COMMENT | HENRY NJOROGE | There’s no doubt that the COVID-19 pandemic has impacted Uganda in both an undesirable and positive way to some extent and this trend will continue– at least for the next couple of years.
The last few weeks have been uneventful for the larger part of private sector in Uganda, all because of the manifestation of the dark side of the pandemic that has left over 4.5 million global citizens dead and many businesses crippled.
Many shoppers were taken by surprise when Shoprite announced its exit from Uganda –closing its five stores. Just before the news could sink in, another major business in the telecom industry was delivering even more heart-breaking news to customers on its network, suppliers, the taxman and more.
While its obvious that many small businesses in Uganda have been disrupted by the wrath of COVID-19 its not very obvious to tell which midsized to large business are feeling the heat as much and when they will come out to follow those that are on their way out of the market.
To lose essential players and employers in the private sector is normally a great pain for a country like Uganda which enjoys a fairly good economic growth rate – compared to many other Sub-Saharan economies, a high youth population and growing regional market for its goods and services. The pain is even worse for the loyal customers of these exiting firms.
Losing a great source of supplies or services can be as bad as losing a great friend to another neighbourhood, country or heaven.
It takes time to sink in. It takes years to recover from the loss even when you know they can be a call a way. It’s therefore important for firms in the neighbourhood or same industry to do their best to comfort these customers by giving them a warm shoulder to lean on. And, without taking advantage of the situation. This can be to the advantage of both the customers and the business that takes on the challenge of filling the gap as the new service provider.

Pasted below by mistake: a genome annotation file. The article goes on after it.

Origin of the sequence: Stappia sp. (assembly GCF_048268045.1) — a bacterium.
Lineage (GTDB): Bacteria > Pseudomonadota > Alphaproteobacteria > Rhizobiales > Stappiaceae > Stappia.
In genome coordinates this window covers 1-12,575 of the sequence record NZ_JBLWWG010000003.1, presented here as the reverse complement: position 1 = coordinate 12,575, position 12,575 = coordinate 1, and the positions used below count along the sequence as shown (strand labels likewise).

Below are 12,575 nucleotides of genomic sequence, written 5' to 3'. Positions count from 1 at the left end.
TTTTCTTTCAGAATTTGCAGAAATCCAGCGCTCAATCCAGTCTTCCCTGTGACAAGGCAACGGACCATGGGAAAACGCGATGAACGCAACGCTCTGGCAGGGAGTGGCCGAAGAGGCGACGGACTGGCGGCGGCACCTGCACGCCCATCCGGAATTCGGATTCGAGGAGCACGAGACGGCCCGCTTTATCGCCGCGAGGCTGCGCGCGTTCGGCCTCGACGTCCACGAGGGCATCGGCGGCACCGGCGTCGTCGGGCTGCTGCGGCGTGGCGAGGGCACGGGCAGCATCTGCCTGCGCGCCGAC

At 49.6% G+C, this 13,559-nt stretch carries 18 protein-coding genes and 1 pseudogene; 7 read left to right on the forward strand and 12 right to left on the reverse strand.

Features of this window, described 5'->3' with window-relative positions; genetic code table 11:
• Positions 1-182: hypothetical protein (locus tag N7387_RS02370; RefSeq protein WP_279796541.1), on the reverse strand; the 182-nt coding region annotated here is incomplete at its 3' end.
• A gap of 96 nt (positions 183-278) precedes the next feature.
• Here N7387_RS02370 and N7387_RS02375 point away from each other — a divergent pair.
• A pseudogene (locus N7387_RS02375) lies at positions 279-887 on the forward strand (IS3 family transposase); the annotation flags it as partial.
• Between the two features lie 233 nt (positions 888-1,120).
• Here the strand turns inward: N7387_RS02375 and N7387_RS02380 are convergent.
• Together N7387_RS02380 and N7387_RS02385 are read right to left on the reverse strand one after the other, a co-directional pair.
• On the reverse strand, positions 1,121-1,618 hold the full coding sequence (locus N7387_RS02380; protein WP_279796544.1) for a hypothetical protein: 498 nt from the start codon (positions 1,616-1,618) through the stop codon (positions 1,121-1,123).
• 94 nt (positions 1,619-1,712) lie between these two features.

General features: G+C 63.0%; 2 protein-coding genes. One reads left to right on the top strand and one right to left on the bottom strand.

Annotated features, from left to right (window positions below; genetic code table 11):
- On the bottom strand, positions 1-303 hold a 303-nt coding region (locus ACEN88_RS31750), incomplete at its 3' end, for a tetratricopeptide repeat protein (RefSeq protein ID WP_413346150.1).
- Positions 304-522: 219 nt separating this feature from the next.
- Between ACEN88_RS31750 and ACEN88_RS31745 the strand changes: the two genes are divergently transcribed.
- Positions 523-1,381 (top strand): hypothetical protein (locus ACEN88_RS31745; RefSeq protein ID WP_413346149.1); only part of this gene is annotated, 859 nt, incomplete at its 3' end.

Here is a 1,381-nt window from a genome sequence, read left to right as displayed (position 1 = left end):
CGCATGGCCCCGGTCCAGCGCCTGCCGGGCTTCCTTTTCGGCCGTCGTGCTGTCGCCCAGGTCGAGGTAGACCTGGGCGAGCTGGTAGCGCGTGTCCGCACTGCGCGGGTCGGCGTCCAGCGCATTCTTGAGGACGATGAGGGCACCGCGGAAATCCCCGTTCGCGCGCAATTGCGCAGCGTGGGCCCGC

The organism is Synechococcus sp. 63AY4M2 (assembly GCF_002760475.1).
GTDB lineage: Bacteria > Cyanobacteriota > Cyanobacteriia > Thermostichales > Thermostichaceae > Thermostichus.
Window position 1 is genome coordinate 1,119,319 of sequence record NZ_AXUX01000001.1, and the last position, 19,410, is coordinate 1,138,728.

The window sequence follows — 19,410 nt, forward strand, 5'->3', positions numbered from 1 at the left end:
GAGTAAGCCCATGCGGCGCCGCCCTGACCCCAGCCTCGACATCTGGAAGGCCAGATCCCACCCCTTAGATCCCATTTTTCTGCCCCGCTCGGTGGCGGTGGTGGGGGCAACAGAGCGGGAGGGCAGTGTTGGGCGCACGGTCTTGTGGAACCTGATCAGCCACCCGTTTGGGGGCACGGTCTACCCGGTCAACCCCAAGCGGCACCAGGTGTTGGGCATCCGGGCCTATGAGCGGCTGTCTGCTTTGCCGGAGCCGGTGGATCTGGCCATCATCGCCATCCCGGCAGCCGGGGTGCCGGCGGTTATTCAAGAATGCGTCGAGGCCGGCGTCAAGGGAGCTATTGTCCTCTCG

As a new service provider to the heartbroken customer, you need to put forward timely and worthwhile offer to the affected customers so that they embrace your service or products. For instance, Airtel Uganda has made it possible for customers who are at risk of not having a telecom service provider, to not acquire a mobile phone number that is close to their preferred number range – based on availability, but also offered the potential customers 50% bonus data on all weekly and monthly bundles purchased until the 15th of November 2021.
Customers who were previously served by another telecom now have the opportunity to choose between Airtel and any other remaining service provider in the telecom market that appeals to their communication needs.
Such initiatives demonstrate a brands willingness and commitment to walk the new journey with the affected customers and also help heal their service access pains. On the supermarket side, Carrefour has taken on the opportunity to serve the ex-Shoprite customers to ensure there’s no gap in delivering the goods and services they have been accustomed to over the years. It will be up to the customers to make the decision on whether to stay or go elsewhere.
It’s therefore important that these new customers are treated with some extra care and attention before they move to the next service provider. Extra care in this case would be things like new product discounts, better experiences, promotions which will motive them.
Getting customers of existing firms might even a walk in the park, the harder job to do, is keeping these customers happy and satisfied. It’s therefore important that any firm acquiring customers has a great strategy to keep the new customers happy and hooked until such a time when they start recommending others. The return on investment would certainly be valuable to the existing business and stakeholders.
The writer Henry Njoroge is the Director Marketing, Airtel Uganda.